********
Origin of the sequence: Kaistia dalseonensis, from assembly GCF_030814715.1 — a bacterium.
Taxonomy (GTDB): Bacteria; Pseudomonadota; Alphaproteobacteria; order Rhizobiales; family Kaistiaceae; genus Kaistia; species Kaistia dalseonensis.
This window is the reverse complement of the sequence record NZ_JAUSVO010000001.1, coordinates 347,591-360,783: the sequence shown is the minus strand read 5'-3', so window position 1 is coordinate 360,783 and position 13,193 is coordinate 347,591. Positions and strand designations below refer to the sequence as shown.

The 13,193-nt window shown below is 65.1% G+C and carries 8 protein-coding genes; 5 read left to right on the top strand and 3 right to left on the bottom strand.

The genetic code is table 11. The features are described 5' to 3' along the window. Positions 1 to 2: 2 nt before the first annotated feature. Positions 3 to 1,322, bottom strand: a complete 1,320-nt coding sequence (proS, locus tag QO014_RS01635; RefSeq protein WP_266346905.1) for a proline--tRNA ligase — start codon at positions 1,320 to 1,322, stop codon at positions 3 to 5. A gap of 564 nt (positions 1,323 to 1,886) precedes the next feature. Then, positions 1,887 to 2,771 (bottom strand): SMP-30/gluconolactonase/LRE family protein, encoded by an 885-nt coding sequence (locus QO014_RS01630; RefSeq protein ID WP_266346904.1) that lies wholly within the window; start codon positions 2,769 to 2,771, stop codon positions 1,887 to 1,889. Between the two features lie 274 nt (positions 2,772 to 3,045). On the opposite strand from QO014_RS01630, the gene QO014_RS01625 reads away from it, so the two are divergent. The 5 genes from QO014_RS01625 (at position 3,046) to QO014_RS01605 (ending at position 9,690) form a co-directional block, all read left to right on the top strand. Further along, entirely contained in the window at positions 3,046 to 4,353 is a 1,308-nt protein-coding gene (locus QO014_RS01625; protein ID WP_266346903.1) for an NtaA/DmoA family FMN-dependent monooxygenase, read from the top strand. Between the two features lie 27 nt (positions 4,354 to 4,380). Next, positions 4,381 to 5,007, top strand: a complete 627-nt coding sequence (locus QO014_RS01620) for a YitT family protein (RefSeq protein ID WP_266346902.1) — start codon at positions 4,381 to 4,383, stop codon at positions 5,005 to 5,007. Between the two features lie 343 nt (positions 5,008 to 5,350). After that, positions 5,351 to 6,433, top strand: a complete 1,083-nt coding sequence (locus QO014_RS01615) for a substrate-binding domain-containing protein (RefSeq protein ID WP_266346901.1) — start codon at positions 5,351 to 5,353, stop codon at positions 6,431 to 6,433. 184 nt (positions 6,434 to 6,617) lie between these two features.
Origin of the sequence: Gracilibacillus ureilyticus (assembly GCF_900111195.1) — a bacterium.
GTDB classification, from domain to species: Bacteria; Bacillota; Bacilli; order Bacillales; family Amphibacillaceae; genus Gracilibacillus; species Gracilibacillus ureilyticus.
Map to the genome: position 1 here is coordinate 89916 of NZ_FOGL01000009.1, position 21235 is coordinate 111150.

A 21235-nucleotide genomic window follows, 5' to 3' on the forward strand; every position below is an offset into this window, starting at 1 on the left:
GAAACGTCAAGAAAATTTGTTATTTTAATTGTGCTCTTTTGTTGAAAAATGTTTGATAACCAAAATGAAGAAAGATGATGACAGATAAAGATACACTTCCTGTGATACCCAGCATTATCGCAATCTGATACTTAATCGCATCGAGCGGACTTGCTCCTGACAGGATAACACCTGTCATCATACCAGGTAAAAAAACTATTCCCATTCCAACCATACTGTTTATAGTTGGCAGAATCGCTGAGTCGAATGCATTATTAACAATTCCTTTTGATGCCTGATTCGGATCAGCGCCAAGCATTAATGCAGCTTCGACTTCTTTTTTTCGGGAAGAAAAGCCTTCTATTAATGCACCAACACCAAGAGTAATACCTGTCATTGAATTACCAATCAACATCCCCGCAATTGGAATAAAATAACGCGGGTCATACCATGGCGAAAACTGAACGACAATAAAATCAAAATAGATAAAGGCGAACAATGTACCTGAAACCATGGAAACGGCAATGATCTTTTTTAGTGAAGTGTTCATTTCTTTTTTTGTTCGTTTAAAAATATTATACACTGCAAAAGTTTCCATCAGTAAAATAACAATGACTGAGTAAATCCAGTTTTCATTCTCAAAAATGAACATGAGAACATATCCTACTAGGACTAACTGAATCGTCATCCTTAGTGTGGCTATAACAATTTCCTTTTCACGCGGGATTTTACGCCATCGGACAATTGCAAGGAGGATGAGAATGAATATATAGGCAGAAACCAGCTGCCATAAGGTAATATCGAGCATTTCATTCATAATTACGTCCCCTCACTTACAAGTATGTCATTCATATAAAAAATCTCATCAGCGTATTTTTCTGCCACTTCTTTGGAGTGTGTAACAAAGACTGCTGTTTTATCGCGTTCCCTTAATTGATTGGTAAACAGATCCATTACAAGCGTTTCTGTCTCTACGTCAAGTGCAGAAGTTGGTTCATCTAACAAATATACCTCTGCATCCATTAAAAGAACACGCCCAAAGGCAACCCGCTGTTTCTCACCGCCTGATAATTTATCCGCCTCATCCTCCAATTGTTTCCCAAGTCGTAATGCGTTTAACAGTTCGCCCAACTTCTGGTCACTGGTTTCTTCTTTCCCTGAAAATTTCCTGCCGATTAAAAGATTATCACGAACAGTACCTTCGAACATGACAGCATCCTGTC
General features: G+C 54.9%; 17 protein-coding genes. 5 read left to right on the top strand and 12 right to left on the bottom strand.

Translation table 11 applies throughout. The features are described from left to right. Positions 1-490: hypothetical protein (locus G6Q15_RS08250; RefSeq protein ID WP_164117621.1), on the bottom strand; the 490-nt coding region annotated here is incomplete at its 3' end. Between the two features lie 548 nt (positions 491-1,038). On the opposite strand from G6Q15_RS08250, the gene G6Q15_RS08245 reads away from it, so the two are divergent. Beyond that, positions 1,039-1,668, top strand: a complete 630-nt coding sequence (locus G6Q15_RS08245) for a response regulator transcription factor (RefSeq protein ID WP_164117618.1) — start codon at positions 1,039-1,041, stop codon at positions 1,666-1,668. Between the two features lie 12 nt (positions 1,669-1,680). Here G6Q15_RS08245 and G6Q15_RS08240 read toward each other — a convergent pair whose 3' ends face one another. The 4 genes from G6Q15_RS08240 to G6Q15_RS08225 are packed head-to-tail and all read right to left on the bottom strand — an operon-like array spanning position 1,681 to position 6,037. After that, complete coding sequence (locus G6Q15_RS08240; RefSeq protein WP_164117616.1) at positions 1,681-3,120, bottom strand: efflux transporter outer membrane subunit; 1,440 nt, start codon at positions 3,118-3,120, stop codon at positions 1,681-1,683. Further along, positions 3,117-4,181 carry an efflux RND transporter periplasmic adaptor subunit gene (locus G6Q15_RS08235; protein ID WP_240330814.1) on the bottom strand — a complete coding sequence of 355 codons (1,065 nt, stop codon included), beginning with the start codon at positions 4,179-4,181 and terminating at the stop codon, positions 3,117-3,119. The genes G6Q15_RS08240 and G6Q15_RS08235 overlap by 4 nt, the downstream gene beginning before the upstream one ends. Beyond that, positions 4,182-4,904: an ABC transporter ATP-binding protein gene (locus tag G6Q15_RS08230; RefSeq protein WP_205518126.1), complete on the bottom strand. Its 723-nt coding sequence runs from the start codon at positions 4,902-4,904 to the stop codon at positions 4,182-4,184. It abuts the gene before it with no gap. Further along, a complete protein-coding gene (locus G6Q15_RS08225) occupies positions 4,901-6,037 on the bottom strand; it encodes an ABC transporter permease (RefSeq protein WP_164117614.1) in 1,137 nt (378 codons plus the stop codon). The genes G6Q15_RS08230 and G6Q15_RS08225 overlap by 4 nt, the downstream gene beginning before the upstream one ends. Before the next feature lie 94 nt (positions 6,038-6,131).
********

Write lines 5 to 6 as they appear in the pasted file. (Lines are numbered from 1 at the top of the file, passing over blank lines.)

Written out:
The genetic code is table 11. The features are described 5' to 3' along the window. Positions 1 to 2: 2 nt before the first annotated feature. Positions 3 to 1,322, bottom strand: a complete 1,320-nt coding sequence (proS, locus tag QO014_RS01635; RefSeq protein WP_266346905.1) for a proline--tRNA ligase — start codon at positions 1,320 to 1,322, stop codon at positions 3 to 5. A gap of 564 nt (positions 1,323 to 1,886) precedes the next feature. Then, positions 1,887 to 2,771 (bottom strand): SMP-30/gluconolactonase/LRE family protein, encoded by an 885-nt coding sequence (locus QO014_RS01630; RefSeq protein ID WP_266346904.1) that lies wholly within the window; start codon positions 2,769 to 2,771, stop codon positions 1,887 to 1,889. Between the two features lie 274 nt (positions 2,772 to 3,045). On the opposite strand from QO014_RS01630, the gene QO014_RS01625 reads away from it, so the two are divergent. The 5 genes from QO014_RS01625 (at position 3,046) to QO014_RS01605 (ending at position 9,690) form a co-directional block, all read left to right on the top strand. Further along, entirely contained in the window at positions 3,046 to 4,353 is a 1,308-nt protein-coding gene (locus QO014_RS01625; protein ID WP_266346903.1) for an NtaA/DmoA family FMN-dependent monooxygenase, read from the top strand. Between the two features lie 27 nt (positions 4,354 to 4,380). Next, positions 4,381 to 5,007, top strand: a complete 627-nt coding sequence (locus QO014_RS01620) for a YitT family protein (RefSeq protein ID WP_266346902.1) — start codon at positions 4,381 to 4,383, stop codon at positions 5,005 to 5,007. Between the two features lie 343 nt (positions 5,008 to 5,350). After that, positions 5,351 to 6,433, top strand: a complete 1,083-nt coding sequence (locus QO014_RS01615) for a substrate-binding domain-containing protein (RefSeq protein ID WP_266346901.1) — start codon at positions 5,351 to 5,353, stop codon at positions 6,431 to 6,433. 184 nt (positions 6,434 to 6,617) lie between these two features.
Origin of the sequence: Gracilibacillus ureilyticus (assembly GCF_900111195.1) — a bacterium.